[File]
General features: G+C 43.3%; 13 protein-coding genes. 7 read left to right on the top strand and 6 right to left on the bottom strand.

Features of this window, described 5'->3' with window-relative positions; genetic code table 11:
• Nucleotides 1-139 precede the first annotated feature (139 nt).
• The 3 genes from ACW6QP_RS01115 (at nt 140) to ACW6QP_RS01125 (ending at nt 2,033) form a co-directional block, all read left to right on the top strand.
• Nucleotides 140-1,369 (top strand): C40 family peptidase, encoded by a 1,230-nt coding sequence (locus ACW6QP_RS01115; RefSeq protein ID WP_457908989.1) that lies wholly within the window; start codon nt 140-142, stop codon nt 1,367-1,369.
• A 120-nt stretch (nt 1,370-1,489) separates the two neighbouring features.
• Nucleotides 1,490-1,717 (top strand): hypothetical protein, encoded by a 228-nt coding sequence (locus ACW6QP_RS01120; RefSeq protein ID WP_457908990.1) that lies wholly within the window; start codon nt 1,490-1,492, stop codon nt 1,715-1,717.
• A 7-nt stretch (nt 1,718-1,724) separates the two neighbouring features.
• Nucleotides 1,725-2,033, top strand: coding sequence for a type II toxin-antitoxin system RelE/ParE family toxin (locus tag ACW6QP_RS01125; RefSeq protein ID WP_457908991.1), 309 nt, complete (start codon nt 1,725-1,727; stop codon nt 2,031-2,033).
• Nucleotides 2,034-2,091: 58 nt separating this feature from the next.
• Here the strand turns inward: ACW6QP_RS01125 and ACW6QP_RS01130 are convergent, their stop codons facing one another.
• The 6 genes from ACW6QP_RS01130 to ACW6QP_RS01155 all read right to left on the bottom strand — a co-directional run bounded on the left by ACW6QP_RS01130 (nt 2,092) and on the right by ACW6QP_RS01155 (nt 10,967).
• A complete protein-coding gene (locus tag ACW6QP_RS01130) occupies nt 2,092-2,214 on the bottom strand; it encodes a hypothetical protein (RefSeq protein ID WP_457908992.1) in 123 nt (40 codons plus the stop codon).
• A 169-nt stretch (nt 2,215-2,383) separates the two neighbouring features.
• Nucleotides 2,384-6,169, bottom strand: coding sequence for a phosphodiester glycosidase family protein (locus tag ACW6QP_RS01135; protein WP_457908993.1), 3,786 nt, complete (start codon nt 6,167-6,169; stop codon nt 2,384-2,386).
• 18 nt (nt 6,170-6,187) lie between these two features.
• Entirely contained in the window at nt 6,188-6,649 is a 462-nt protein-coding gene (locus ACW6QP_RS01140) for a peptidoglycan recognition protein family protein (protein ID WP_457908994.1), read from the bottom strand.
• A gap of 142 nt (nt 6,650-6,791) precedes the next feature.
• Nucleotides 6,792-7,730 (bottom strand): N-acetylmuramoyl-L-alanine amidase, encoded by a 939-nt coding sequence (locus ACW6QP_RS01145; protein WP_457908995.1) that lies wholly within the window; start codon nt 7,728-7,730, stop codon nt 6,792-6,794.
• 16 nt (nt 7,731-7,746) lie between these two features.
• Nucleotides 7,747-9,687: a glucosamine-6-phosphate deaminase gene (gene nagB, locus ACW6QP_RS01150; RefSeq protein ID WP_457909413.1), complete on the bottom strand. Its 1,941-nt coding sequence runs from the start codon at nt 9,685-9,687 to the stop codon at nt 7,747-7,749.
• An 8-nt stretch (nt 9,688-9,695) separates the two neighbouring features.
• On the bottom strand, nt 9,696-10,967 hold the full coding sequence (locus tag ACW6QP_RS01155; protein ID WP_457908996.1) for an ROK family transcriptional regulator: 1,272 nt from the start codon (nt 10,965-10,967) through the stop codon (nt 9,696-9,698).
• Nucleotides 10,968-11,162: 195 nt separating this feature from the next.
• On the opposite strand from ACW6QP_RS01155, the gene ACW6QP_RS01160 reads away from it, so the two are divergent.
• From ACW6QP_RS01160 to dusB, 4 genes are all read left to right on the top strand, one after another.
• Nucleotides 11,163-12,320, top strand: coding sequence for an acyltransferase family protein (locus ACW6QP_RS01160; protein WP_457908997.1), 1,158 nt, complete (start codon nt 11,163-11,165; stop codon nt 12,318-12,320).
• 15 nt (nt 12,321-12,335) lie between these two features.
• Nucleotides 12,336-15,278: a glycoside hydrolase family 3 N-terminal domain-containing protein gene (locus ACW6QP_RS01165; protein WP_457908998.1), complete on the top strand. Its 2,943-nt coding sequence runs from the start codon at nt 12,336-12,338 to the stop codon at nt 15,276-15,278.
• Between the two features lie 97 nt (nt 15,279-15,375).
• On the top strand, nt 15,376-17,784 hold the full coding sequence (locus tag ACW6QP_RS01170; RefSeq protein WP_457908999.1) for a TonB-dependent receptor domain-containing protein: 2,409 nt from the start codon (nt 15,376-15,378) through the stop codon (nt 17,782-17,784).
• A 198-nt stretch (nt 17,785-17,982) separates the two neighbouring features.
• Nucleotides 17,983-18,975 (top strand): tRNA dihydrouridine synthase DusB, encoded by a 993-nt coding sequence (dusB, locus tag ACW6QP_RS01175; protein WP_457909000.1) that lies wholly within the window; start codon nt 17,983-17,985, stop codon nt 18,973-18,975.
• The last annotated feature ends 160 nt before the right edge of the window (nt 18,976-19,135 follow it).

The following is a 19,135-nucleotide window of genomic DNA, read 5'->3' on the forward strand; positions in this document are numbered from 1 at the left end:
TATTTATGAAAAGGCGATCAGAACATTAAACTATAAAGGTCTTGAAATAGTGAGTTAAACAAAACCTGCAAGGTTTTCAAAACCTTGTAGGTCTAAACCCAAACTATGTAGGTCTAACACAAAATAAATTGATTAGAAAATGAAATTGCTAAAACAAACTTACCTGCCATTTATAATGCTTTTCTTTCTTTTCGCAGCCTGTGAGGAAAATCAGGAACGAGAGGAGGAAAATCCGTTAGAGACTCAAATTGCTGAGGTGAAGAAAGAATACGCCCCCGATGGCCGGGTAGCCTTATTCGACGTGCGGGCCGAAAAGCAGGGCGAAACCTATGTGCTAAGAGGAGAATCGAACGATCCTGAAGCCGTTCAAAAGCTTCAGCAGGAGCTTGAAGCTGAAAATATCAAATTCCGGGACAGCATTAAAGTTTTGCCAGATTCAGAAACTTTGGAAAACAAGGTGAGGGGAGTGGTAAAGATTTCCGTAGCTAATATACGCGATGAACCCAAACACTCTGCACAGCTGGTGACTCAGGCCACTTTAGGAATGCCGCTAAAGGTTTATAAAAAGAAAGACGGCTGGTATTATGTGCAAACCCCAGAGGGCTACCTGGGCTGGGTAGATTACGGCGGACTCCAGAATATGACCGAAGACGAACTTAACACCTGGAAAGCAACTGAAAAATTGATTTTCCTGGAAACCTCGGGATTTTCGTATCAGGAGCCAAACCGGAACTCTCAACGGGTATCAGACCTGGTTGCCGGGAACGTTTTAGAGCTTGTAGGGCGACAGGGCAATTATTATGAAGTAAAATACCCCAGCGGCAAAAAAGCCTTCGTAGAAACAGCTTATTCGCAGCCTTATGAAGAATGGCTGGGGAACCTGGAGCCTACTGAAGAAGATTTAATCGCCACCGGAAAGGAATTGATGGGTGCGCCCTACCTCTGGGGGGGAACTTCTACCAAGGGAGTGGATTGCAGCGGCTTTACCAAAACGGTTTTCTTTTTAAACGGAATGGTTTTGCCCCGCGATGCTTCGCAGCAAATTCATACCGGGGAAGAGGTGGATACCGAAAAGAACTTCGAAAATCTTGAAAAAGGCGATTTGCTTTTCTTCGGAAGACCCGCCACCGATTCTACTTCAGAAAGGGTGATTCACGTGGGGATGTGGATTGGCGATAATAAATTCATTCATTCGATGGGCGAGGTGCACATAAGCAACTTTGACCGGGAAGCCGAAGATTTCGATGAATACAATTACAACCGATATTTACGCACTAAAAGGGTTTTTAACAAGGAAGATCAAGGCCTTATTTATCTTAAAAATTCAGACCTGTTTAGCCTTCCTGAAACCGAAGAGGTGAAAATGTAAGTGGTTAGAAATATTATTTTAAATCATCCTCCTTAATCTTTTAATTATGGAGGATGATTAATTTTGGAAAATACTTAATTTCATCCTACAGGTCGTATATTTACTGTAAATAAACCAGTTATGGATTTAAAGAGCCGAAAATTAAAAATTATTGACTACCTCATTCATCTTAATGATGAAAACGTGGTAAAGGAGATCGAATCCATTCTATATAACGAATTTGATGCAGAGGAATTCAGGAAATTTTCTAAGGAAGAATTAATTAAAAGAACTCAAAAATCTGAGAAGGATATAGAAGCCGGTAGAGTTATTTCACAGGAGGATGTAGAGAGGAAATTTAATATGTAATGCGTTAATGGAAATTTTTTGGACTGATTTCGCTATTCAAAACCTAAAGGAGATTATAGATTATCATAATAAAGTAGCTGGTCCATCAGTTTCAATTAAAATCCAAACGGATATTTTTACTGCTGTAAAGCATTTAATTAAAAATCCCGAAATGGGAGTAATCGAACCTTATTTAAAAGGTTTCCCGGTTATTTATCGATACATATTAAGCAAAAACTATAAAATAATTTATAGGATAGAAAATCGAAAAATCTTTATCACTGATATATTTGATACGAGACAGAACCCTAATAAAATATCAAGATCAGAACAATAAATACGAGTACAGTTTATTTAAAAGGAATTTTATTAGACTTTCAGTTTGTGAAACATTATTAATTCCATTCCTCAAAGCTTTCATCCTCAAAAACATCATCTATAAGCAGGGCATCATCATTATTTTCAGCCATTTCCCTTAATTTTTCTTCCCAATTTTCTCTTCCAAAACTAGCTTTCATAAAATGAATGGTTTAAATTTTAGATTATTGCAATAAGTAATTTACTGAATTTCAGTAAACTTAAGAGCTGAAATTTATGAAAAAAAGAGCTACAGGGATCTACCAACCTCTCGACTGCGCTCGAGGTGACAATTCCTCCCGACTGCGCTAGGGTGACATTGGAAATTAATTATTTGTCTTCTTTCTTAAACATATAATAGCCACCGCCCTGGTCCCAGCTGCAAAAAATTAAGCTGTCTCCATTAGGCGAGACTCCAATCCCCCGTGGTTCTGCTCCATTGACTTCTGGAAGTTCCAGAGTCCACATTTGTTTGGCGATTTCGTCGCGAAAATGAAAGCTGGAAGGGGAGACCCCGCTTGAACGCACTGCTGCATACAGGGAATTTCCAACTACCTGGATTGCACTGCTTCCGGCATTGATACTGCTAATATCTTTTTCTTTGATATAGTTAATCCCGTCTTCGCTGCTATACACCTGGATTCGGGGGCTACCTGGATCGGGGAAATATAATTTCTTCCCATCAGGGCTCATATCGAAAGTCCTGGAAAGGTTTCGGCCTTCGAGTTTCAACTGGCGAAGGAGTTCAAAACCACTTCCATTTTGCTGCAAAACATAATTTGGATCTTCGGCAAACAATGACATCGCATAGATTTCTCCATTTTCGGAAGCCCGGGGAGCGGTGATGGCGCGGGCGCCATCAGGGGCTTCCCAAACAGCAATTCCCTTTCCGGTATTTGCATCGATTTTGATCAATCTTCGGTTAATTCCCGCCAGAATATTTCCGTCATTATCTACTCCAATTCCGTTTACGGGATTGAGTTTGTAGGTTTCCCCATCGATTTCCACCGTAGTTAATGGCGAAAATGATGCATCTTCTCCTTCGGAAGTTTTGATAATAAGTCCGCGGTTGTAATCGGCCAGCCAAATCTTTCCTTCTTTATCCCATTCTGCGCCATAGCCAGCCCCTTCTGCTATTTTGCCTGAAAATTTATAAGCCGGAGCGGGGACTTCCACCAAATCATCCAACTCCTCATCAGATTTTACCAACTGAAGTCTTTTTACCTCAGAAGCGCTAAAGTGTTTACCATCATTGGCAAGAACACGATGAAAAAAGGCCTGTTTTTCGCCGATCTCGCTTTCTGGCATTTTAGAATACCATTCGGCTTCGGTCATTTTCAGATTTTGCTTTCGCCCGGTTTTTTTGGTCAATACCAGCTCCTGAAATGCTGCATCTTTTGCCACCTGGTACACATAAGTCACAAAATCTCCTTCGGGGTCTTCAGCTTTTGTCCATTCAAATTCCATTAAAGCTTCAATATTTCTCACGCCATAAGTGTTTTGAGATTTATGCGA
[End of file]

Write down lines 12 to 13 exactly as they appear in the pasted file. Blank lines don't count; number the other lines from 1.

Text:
• The 6 genes from ACW6QP_RS01130 to ACW6QP_RS01155 all read right to left on the bottom strand — a co-directional run bounded on the left by ACW6QP_RS01130 (nt 2,092) and on the right by ACW6QP_RS01155 (nt 10,967).
• A complete protein-coding gene (locus tag ACW6QP_RS01130) occupies nt 2,092-2,214 on the bottom strand; it encodes a hypothetical protein (RefSeq protein ID WP_457908992.1) in 123 nt (40 codons plus the stop codon).